The book thus takes issue with the characterisation of the South African state as “developmental”. The crucial aspect of care is missing from the practice for this to be the case. Thus, while the grants address the immediate survival needs of many South Africans, social justice requires quite a different approach, an approach of care that would grant agency and dignity to recipients.
The Grade 9 Trends in International Mathematics and Science Study (TIMSS) was administered in August 2019 by the Human Sciences Research Council, in collaboration with the Gauteng Department of Education, the Department of Basic Education and the International Association for the Evaluation of Educational Achievement.
Gender Equity in South African Education 1994 - 2004 will provide readers with an overview of the progress of achieving gender equity in post-apartheid South African education. The book brings together the leading South African and international experts on gender equity in education. The papers presented at the conference, included here as chapters of the book, are all substantial contributions. They cast light, from many angles, on the different dimensions and needs in research and social action related to gender in education.
Current trends of HIV transmission and prevalence clearly show that the epidemic is fuelled by gender-based vulnerabilities. Close to 60 per cent of adults living with HIV in sub-Saharan Africa are women, and almost 75 per cent of young people living with HIV in southern Africa are female. It is also clear that issues of gender need to be mainstreamed into attempts to curb the further spread of the epidemic. Research on the gender dimensions of HIV/AIDS needs to be augmented. New and existing research must be integrated into policy. Policy must translate into action, and good practice must inform further policy.
For decades, South Africans aspiring to make the perfect biryani have turned to Indian Delights, the best selling cookbook produced by Zuleikha Mayat and the Women´s Cultural Group. This is the story of the women behind the recipes; it is an account that brings to life the changing, gendered worlds of Muslim women in 20th century Durban.
While the South African government is tackling poverty amongst its citizenry as a national priority and has developed various pro-poor initiatives, how generously do ordinary South Africans give of their own time and money to assist with the alleviation of poverty, and why?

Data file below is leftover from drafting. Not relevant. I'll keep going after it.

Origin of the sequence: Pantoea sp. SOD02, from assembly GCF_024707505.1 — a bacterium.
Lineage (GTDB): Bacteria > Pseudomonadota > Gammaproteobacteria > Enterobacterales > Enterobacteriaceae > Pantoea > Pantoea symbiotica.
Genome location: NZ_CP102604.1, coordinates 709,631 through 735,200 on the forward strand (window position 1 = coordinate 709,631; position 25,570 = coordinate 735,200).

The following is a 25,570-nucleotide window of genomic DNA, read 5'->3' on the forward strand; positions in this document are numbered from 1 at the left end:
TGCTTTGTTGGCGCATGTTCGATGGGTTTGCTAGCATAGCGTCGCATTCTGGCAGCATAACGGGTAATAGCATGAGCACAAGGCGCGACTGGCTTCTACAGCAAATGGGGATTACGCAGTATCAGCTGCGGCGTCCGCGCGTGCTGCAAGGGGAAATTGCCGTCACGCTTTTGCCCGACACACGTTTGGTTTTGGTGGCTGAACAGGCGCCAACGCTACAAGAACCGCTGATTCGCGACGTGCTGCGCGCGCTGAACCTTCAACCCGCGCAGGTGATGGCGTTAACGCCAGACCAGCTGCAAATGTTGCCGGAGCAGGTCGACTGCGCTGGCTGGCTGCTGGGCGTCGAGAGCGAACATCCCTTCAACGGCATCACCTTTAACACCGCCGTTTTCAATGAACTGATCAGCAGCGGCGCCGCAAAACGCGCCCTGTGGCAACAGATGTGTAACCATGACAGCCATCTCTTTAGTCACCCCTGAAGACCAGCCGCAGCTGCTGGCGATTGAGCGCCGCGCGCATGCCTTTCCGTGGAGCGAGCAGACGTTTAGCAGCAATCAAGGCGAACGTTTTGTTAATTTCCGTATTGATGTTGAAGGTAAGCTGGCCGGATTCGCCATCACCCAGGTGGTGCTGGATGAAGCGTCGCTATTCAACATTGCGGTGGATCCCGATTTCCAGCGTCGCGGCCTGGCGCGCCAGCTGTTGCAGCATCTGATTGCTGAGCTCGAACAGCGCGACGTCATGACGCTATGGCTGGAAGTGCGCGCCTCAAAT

This paper examines the reasons for studying religion and the necessity for teacher, student, administrative or parental involvement in the process of learning about religious diversity. Chidester suggests that the study of religion and religious diversity can usefully be brought into conversation with recent research on new formations of citizenship.
South African agriculture has always been ideologically contested, because of its relationship with controversial land ownership issues. This book takes the question of farm workers fortunes beyond the land debate, to consider their current and future livelihoods. The book argues that the question of farm workers needs to be understood as part of a broader spectrum of economic and social questions. Where should farm workers live? Should rural-urban migration be encouraged? What kind of job prospects can be fostered? How can their participation in the rural and peri-urban economy be promoted? Do farm workers need land, or jobs, or municipal services? Who should provide support to this neglected segment of society?
Governing Cities in Africa Politics and Policies, Governing Cities in Africa, Cities in Africa, Politics and Policies in African Cities, Service delivery, policy and practice issues, Simon Bekker, Laurent Fourchard, Claire Benit-Gbaffou, Alain Dubresson, Karine Ginisty, Sylvy Jaglin, Ayodeji Olukoju, Sam Owuor, Jeanne Vivet, Sverine Awenengo, Hlne Charton, Odile Goerg, Denise Brgand, Rasheed Olaniyi, Amandine Spire, Liela Groenewald, Marie Huchzermeyer, Kristen Kornienko, Marius Tredoux, Margot Rubin, Isabel Raposo, Jeremy Grest Axel Baudouin, Camilla Bjerkli, Hlne Qunot-Suarez, Jean-Fabien Steck, Sophie Didier, Mariane.
This research monograph is part of a series that explores the ways in which South African higher education and industry have formed research partnerships in response to global trends and national policy imperatives. The series examines these partnerships in relation to knowledge production, enterprise productivity and innovation in biotechnology, ICT and new materials development.